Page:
cranberry morphemes

“In linguistic morphology, a cranberry morpheme (or fossilized term) is a type of bound morpheme that cannot be assigned an independent meaning or grammatical function, but nonetheless serves to distinguish one word from another.”
So, given that the set of morphemes is a topologically closed set, we can riff off of the notion of independence (or lack thereof) to define its topological interior, namely, that its interior is comprised of the morphemes that have an independent meaning or grammatical function. Cranberry morphemes, then, comprise the topological boundary of the set of morphemes.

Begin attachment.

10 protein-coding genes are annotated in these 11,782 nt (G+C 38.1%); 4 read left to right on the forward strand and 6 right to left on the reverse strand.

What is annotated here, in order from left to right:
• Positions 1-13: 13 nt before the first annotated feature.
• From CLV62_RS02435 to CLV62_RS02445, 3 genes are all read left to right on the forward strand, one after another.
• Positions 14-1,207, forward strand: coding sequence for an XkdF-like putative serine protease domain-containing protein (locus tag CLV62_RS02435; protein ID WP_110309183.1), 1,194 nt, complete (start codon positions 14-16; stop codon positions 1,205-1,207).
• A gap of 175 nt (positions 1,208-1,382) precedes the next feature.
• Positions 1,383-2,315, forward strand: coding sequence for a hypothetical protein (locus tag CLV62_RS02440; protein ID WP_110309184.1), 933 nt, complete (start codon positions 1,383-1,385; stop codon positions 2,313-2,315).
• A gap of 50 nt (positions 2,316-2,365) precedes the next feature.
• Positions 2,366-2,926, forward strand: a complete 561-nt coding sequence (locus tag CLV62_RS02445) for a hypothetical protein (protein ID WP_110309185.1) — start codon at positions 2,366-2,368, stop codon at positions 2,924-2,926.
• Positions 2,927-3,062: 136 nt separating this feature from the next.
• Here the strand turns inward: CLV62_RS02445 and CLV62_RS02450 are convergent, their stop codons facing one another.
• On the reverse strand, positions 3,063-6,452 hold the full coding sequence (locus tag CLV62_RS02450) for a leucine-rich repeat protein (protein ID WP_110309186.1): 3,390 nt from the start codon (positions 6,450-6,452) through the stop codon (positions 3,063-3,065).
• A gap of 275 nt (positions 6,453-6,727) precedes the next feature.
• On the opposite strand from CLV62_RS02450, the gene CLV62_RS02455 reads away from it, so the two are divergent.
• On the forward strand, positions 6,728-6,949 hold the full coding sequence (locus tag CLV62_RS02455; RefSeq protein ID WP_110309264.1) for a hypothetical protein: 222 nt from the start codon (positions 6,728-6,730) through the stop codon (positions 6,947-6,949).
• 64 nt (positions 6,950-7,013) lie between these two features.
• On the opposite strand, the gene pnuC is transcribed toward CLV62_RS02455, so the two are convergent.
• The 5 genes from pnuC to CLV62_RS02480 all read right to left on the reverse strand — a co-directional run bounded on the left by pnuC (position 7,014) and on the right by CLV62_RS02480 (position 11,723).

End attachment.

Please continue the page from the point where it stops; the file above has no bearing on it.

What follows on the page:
Here’s the rest of the Wikipedia article on this topic.

keywords: Linguistics, General Topology, Point-Set Topology, analogy